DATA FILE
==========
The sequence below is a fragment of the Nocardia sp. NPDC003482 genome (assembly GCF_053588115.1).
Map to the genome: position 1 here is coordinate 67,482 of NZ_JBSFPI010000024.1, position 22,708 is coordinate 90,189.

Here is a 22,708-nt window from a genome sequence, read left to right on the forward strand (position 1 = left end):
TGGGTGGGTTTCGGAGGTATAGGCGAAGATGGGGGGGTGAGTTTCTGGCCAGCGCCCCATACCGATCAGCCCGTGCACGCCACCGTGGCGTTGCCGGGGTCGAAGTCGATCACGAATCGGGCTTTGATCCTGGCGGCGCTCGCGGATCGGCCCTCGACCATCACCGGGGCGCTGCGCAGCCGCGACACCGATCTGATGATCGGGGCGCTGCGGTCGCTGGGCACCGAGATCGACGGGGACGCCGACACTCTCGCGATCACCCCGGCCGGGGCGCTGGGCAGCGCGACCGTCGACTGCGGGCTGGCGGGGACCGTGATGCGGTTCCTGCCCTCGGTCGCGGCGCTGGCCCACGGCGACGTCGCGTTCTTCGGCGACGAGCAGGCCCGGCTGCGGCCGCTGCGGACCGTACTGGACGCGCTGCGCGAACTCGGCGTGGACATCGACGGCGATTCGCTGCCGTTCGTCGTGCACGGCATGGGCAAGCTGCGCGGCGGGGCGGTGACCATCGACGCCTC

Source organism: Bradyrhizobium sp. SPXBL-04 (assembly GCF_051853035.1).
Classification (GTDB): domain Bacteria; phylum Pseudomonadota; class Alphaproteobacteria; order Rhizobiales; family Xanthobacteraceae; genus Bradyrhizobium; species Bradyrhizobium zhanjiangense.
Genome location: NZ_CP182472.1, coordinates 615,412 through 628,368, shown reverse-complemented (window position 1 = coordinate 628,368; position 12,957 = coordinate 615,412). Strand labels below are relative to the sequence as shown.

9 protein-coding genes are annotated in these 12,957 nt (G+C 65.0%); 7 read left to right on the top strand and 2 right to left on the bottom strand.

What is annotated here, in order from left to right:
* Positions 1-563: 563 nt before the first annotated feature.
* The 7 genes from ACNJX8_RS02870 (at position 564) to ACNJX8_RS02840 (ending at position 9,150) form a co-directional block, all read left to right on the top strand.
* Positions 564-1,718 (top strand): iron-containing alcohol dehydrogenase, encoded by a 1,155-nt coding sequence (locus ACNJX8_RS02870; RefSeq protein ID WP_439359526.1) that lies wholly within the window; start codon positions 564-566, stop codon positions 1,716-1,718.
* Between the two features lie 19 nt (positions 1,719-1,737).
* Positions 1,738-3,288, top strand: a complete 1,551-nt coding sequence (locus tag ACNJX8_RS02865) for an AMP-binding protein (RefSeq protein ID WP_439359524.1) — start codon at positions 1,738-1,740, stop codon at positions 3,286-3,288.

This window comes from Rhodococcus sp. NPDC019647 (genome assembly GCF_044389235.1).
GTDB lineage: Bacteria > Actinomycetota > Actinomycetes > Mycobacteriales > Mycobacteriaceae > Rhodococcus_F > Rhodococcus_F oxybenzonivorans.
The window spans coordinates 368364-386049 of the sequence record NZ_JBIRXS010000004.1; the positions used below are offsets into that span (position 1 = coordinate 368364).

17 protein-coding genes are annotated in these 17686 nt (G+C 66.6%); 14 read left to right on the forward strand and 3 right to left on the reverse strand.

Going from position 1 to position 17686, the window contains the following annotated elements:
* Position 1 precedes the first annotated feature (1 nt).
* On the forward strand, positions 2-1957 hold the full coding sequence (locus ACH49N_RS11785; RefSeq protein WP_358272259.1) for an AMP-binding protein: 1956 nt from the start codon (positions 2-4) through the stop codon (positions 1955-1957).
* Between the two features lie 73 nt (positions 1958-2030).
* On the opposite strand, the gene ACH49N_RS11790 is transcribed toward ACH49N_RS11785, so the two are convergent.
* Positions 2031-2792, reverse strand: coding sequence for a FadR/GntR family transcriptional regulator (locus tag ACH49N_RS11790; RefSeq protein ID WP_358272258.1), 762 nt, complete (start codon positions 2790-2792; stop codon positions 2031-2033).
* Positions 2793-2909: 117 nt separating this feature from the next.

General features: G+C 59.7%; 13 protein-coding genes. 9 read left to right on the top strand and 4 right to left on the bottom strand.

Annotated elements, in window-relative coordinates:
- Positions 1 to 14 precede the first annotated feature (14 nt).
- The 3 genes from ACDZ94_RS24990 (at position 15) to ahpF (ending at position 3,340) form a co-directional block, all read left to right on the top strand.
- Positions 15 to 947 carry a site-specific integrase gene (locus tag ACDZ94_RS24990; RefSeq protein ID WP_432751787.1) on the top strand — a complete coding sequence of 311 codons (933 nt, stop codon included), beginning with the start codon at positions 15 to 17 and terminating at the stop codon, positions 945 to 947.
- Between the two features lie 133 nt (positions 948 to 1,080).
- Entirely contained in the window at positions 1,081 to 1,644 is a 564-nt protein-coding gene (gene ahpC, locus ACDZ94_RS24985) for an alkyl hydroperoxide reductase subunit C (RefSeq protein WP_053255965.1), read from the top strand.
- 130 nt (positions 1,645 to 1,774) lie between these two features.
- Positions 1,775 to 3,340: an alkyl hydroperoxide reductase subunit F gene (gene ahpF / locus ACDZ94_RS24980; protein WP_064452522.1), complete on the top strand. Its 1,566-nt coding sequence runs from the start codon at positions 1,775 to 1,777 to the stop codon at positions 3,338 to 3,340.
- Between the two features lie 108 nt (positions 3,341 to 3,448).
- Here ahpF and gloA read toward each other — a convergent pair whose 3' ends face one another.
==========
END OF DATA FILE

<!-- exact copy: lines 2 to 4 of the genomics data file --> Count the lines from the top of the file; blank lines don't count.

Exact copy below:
Map to the genome: position 1 here is coordinate 67,482 of NZ_JBSFPI010000024.1, position 22,708 is coordinate 90,189.

Here is a 22,708-nt window from a genome sequence, read left to right on the forward strand (position 1 = left end):
TGGGTGGGTTTCGGAGGTATAGGCGAAGATGGGGGGGTGAGTTTCTGGCCAGCGCCCCATACCGATCAGCCCGTGCACGCCACCGTGGCGTTGCCGGGGTCGAAGTCGATCACGAATCGGGCTTTGATCCTGGCGGCGCTCGCGGATCGGCCCTCGACCATCACCGGGGCGCTGCGCAGCCGCGACACCGATCTGATGATCGGGGCGCTGCGGTCGCTGGGCACCGAGATCGACGGGGACGCCGACACTCTCGCGATCACCCCGGCCGGGGCGCTGGGCAGCGCGACCGTCGACTGCGGGCTGGCGGGGACCGTGATGCGGTTCCTGCCCTCGGTCGCGGCGCTGGCCCACGGCGACGTCGCGTTCTTCGGCGACGAGCAGGCCCGGCTGCGGCCGCTGCGGACCGTACTGGACGCGCTGCGCGAACTCGGCGTGGACATCGACGGCGATTCGCTGCCGTTCGTCGTGCACGGCATGGGCAAGCTGCGCGGCGGGGCGGTGACCATCGACGCCTC